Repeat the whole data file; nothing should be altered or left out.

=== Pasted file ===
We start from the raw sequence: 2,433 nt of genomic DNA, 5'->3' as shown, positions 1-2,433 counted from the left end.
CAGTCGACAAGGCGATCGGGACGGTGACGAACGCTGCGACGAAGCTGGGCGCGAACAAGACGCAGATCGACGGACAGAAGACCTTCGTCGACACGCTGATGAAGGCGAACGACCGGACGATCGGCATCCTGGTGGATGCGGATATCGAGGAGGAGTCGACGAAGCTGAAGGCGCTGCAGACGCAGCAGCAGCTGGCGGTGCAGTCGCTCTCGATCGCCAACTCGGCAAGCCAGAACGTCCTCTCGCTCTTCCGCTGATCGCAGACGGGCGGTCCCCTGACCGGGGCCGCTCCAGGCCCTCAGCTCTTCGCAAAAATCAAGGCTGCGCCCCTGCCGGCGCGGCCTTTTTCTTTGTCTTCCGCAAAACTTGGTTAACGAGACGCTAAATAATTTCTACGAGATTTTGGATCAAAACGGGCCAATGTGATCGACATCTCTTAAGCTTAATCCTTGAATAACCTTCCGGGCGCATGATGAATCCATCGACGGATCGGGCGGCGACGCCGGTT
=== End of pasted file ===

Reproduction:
We start from the raw sequence: 2,433 nt of genomic DNA, 5'->3' as shown, positions 1-2,433 counted from the left end.
CAGTCGACAAGGCGATCGGGACGGTGACGAACGCTGCGACGAAGCTGGGCGCGAACAAGACGCAGATCGACGGACAGAAGACCTTCGTCGACACGCTGATGAAGGCGAACGACCGGACGATCGGCATCCTGGTGGATGCGGATATCGAGGAGGAGTCGACGAAGCTGAAGGCGCTGCAGACGCAGCAGCAGCTGGCGGTGCAGTCGCTCTCGATCGCCAACTCGGCAAGCCAGAACGTCCTCTCGCTCTTCCGCTGATCGCAGACGGGCGGTCCCCTGACCGGGGCCGCTCCAGGCCCTCAGCTCTTCGCAAAAATCAAGGCTGCGCCCCTGCCGGCGCGGCCTTTTTCTTTGTCTTCCGCAAAACTTGGTTAACGAGACGCTAAATAATTTCTACGAGATTTTGGATCAAAACGGGCCAATGTGATCGACATCTCTTAAGCTTAATCCTTGAATAACCTTCCGGGCGCATGATGAATCCATCGACGGATCGGGCGGCGACGCCGGTT